In computer science, a multilevel feedback queue is a scheduling algorithm. It is intended to meet the following design requirements for multimode systems:
- Give preference to short jobs.
- Give preference to I/O bound processes.
- Separate processes into categories based on their need for the processor
Multiple FIFO queues are used and the operation is as follows:
- A new process is positioned at the end of the top-level FIFO queue.
- At some stage the process reaches the head of the queue and is assigned the CPU.
- If the process is completed it leaves the system.
- If the process voluntarily relinquishes control it leaves the queuing network, and when the process becomes ready again it enters the system on the same queue level.
- If the process uses all the quantum time, it is pre-empted and positioned at the end of the next lower level queue.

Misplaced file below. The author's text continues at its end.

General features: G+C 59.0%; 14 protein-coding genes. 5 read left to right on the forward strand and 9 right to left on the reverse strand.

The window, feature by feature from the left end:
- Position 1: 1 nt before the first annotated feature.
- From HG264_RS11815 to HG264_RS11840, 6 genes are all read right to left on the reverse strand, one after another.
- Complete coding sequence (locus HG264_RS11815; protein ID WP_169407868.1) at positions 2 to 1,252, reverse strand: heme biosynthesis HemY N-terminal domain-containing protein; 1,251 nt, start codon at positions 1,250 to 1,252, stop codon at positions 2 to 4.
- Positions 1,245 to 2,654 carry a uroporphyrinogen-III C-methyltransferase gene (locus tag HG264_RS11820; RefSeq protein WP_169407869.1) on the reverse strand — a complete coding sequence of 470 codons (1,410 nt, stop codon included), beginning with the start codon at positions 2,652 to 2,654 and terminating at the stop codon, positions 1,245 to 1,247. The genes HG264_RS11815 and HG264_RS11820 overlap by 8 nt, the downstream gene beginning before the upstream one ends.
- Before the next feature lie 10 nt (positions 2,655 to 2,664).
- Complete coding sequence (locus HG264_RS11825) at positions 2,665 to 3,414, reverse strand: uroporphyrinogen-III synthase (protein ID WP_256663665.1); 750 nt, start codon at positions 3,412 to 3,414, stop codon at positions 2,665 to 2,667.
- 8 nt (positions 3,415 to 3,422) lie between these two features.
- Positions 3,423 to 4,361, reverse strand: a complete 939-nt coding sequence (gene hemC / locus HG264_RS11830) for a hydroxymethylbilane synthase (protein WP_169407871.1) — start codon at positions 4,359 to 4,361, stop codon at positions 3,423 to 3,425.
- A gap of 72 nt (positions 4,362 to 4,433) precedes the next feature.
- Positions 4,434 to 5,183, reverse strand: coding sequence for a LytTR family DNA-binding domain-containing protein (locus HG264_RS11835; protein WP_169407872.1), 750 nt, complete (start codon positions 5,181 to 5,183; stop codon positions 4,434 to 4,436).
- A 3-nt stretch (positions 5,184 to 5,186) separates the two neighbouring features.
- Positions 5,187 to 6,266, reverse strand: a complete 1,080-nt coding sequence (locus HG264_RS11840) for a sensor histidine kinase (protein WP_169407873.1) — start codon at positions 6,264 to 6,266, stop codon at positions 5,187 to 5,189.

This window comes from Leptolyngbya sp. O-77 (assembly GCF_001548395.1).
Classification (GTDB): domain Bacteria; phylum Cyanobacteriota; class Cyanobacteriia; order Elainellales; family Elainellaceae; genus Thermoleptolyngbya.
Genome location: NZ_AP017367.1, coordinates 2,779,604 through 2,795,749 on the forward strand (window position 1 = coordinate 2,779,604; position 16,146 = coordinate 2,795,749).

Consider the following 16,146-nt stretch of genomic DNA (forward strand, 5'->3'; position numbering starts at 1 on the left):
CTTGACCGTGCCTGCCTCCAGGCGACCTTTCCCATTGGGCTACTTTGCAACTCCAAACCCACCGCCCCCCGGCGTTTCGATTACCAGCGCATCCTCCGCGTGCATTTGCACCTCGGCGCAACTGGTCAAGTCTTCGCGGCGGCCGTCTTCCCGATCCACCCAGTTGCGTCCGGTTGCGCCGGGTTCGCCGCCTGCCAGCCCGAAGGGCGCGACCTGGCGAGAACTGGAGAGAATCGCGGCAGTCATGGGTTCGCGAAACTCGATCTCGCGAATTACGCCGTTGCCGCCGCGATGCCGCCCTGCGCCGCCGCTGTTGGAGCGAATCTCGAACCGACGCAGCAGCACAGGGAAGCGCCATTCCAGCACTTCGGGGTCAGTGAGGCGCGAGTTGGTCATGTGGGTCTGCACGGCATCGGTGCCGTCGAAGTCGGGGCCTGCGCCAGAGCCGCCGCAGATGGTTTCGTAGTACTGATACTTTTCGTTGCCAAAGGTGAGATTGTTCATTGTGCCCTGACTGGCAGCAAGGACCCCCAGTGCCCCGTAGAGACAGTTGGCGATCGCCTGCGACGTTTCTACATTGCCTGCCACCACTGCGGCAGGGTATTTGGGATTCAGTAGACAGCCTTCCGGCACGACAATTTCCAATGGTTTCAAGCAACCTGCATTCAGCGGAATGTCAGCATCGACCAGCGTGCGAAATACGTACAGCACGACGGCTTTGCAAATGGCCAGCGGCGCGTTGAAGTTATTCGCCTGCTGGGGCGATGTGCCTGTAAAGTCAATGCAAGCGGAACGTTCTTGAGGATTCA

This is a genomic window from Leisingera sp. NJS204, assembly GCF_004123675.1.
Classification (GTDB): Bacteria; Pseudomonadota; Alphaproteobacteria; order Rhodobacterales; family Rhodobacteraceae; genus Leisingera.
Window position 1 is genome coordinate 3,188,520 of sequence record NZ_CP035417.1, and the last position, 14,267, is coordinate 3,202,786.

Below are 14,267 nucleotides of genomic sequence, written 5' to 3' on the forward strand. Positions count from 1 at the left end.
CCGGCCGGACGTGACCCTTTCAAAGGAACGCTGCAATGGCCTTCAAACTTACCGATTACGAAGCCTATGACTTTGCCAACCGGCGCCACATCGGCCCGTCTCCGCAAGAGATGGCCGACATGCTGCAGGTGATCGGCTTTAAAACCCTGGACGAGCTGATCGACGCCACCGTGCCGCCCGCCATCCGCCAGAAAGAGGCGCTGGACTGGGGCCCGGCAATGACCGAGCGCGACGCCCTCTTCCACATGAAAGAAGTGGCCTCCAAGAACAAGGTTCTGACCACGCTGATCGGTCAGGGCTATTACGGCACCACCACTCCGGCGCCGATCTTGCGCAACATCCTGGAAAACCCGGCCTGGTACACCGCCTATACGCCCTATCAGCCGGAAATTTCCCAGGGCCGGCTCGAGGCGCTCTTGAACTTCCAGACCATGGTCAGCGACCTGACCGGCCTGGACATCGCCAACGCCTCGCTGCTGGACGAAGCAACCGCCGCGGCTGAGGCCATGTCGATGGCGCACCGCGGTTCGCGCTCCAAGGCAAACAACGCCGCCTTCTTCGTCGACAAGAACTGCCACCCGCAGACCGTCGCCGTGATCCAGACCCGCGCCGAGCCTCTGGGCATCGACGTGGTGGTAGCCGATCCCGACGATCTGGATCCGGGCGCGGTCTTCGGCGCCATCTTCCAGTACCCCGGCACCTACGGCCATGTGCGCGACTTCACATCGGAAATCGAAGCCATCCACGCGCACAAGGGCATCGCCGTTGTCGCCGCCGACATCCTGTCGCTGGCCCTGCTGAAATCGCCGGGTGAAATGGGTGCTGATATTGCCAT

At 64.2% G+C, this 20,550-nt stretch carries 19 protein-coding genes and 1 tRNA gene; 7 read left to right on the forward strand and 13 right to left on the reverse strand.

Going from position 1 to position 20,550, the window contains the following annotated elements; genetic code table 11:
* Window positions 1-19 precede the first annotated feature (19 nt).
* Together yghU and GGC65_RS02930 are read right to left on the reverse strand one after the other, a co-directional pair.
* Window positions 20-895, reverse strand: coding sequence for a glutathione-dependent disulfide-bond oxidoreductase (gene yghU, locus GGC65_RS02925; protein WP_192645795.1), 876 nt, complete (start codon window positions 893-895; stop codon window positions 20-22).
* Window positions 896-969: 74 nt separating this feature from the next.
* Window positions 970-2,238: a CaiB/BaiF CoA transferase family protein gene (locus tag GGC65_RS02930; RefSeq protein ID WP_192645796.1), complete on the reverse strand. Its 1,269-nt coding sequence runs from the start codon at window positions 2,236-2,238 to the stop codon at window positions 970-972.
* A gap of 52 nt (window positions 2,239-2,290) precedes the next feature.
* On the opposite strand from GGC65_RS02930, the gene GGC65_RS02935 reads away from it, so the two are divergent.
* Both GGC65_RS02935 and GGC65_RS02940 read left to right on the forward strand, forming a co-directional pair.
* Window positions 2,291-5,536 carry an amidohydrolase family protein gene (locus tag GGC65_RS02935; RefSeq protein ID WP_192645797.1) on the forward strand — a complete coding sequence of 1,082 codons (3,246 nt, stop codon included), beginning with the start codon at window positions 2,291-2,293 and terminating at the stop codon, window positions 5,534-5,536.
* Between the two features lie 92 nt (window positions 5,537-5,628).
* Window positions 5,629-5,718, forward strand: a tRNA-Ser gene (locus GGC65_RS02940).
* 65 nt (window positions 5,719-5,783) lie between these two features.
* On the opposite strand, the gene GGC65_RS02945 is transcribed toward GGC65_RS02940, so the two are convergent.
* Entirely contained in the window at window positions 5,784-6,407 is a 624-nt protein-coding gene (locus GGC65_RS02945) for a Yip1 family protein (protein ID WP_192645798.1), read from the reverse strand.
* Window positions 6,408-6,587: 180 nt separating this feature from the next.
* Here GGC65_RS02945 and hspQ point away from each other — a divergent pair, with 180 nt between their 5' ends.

- This will continue until the process completes or it reaches the base level queue.
- At the base level queue the processes circulate in round robin fashion until they complete and leave the system.
- Optionally, if a process blocks for I/O, it is 'promoted' one level, and placed at the end of the next-higher queue. This allows I/O bound processes to be favored by the scheduler and allows processes to 'escape' the base level queue.
In the multilevel feedback queue, a process is given just one chance to complete at a given queue level before it is forced down to a lower level queue.
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